• It can be used like The New York Times has designed Riccochet, which was launched last April and allows advertisers to select articles from their archive to attach ads to for a specific period of time. Riccochet provides a unique URL for articles that have these advertisements;
  • Incorporating sponsored content allows publishers to incorporate ads “in stream,” eliminating disruption of the reader’s website experience and flowing with the rest of the editorial content; and
  • It’s focused on brand marketing versus direct response.

See on www.digiday.com

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Real Time + Real World + Real Ads (Relevant) = Responsive Advertising

RTB advertising spend chart

In a recent article in Mediapost by Joe Mandese titled “Real Time + Real World = Real World Retargeting” , he talks about what happens  when real-time marketing meets the real world….. he is not just talking about mobile, which is an obvious means of serving ads to people based on their geographic proximities, he is talking about good old-fashioned brick-and-mortar.

 “Ninety-two percent of all retail is still offline,” Jeremy Ozen, one of the co-founders of Vistar Media, told me earlier today, a fact that I have to admit surprised me when I heard it. But it’s for that reason, he says, that Vistar has been developing a new marketing concept he calls “real world retargeting.”
Ozen says the conversions won’t necessarily happen in real-time, because consumers in the physical world cannot necessarily react with the same impulsive speed that they might online, but he says the same attribution models will apply.
If we serve an ad to an office building, a QSR location or a cab in a downtown district, we will be able to see if that [user’s] phone shows up within the four walls of Wal-mart that day, in the next week or two weeks from now,” Ozen explains.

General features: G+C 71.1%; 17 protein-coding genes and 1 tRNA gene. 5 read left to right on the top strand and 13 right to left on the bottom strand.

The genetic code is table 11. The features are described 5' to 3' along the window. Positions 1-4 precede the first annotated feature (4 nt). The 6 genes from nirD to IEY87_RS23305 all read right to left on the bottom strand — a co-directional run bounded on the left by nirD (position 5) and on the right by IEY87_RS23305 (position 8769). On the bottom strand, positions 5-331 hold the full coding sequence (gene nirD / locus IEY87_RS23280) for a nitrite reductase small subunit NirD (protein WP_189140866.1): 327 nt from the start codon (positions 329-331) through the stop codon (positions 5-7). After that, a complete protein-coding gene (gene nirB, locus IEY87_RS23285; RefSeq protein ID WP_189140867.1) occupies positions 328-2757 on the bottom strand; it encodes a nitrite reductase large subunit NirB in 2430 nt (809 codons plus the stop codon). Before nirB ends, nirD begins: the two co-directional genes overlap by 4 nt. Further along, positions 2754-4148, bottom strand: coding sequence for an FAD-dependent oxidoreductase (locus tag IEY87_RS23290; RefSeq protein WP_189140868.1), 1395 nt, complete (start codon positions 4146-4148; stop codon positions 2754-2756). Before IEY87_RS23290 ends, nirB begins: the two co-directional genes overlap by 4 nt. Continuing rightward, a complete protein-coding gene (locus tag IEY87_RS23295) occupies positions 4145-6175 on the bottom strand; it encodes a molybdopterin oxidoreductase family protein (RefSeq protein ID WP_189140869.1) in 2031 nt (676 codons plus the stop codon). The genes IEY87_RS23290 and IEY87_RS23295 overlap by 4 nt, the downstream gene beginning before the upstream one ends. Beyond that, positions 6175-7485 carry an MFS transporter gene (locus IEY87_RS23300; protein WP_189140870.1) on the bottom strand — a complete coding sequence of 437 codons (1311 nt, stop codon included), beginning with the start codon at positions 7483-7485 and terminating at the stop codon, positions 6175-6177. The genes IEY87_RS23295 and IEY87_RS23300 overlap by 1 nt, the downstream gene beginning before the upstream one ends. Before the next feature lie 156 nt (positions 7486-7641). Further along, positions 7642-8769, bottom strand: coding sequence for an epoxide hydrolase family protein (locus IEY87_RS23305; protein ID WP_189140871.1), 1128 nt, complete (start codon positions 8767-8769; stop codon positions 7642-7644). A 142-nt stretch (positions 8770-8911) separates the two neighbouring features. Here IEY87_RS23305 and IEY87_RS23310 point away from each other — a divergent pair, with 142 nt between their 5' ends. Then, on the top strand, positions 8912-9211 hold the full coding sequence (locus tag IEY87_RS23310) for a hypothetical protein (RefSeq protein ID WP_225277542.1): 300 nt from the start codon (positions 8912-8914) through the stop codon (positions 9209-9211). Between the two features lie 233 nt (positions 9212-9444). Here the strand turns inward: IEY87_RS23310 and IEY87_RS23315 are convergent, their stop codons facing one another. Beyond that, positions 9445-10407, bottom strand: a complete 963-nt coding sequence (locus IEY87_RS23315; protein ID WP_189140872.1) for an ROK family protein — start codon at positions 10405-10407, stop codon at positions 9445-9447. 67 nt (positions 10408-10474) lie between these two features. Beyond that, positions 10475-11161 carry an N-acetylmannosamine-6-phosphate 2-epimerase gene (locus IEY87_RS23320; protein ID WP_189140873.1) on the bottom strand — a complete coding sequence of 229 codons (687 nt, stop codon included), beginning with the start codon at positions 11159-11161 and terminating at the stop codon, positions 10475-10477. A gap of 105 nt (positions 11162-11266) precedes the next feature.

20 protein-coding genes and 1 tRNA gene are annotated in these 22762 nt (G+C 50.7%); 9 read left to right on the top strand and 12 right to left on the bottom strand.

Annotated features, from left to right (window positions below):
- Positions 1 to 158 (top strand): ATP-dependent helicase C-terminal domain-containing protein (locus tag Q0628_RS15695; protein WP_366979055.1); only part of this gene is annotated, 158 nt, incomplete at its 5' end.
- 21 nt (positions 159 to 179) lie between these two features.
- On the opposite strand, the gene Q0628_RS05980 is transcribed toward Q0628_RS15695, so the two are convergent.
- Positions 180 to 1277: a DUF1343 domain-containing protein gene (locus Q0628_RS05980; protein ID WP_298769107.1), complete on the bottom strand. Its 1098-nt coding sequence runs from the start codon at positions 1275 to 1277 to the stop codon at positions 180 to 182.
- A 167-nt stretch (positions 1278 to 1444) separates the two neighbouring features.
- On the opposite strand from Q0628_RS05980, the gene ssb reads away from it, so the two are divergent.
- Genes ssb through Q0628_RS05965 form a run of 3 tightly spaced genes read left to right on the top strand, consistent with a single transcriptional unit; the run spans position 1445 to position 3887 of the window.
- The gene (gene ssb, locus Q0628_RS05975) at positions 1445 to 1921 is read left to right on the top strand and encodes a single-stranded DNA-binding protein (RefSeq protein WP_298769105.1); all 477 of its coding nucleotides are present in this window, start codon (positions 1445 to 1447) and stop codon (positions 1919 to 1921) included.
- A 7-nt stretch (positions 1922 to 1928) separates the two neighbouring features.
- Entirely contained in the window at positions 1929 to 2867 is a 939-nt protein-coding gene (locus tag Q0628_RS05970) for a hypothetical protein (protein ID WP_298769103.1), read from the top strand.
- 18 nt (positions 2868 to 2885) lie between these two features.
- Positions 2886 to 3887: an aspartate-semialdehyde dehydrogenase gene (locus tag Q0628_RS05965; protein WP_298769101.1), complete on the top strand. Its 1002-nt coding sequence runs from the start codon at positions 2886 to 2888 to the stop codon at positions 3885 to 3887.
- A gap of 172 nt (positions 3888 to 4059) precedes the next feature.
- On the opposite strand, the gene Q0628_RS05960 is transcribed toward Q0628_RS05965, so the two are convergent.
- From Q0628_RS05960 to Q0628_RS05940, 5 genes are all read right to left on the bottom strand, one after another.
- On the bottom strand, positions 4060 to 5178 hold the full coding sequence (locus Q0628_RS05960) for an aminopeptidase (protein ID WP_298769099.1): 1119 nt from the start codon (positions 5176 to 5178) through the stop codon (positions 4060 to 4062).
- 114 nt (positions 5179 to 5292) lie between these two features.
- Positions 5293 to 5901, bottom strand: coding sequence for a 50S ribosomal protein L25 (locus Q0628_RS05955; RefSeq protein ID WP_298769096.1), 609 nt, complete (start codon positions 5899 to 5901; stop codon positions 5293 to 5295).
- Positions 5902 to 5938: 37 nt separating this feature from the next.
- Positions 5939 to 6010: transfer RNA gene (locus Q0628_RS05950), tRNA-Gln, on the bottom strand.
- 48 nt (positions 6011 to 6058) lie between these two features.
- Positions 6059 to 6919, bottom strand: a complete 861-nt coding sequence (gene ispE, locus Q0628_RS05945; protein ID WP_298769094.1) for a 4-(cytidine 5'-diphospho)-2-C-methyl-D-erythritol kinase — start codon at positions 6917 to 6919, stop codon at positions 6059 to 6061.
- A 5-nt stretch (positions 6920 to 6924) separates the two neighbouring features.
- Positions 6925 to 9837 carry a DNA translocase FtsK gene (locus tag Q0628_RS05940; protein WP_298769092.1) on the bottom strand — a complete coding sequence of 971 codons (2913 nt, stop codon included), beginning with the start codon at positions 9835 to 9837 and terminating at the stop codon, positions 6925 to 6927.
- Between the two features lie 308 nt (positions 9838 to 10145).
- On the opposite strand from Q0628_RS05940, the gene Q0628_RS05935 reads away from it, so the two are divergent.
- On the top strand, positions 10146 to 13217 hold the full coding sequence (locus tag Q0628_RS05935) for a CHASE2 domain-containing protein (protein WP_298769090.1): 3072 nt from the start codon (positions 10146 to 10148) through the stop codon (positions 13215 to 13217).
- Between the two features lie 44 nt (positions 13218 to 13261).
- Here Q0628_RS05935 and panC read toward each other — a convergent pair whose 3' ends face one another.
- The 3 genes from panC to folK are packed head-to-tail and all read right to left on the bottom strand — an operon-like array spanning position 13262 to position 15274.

Ultimately, the attribution of those conversions will depend on the type of advertiser and product or service being advertised, but Ozen says, noting, “It will depend on the advertiser, but for people with brick and mortar locations this is a really interesting way to bring accountability to a segment of media spend that didn’t necessarily have it before.
Another company doing similar things with real-time retargeting is a company called Local Response….. they call “intent response..

Read more:  Real-Time Retargeting

 

ResponsiveAd‘s insight:

Great view but I feel it still falls short…. as it is only 2 legs of the stool. To get the balance and strategy right we need the right 3 legs of the conversational marketing approach.   Having conversations in silo’s just does not work.  There is a continuous stream from screen to screen that begins the interaction that can trigger the next one.  Closing the loop for the right a must come with these relevant real time and place with the right honest messages to make this next shift in advertising work.

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Responsive Web Design: Opportunities and Challenges

Responsive Design growth chart
” For those applications that are best served by presenting all of the same content to users regardless of device, responsive design is the best way we currently have to accomplish it. Responsive design does require a fundamental change in the design/development process for many organizations, but should—in the end—provide a better customer experience.

Responsive design does, however, bring its own challenges. We must be even more aware of customer usage, performance and bandwidth considerations, and deal with them in a responsible manner.

When we combine responsive design with some of the new HTML5 features that are becoming available to us within mobile and other devices, we have the ability to change the way we present on the web to create a truly unique experience for our users. Better yet, this experience can be built on a maintainable and hopefully future-proof codebase. In this way, we will come ever closer to the ideal of responsive architecture, as presented in the physical world. ” –  Bob Holt, Mangager of Interactive Development, Sapient Global Markets
See on slashdot.org

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Intel touts multiscreen flexibility with ‘display as a service’

By hooking displays to a network, users can send video from their devices to any available screen. Read this article by Stephen Shankland on CNET News.

 

ResponsiveAds’ insight:

…. Just when we thought that software took “all of the steam”.  The hardware industry is also getting very innovated with multi-screen services and offerings.  This is quite an exciting opportunity when we think of WebTV’s and multiple screens connected.  Many tablet users multi-task when watching TV ( hence, second-screen viewing) that has led to an entirely different way we look at content.  This should throw more fuel in that fire.

See on news.cnet.com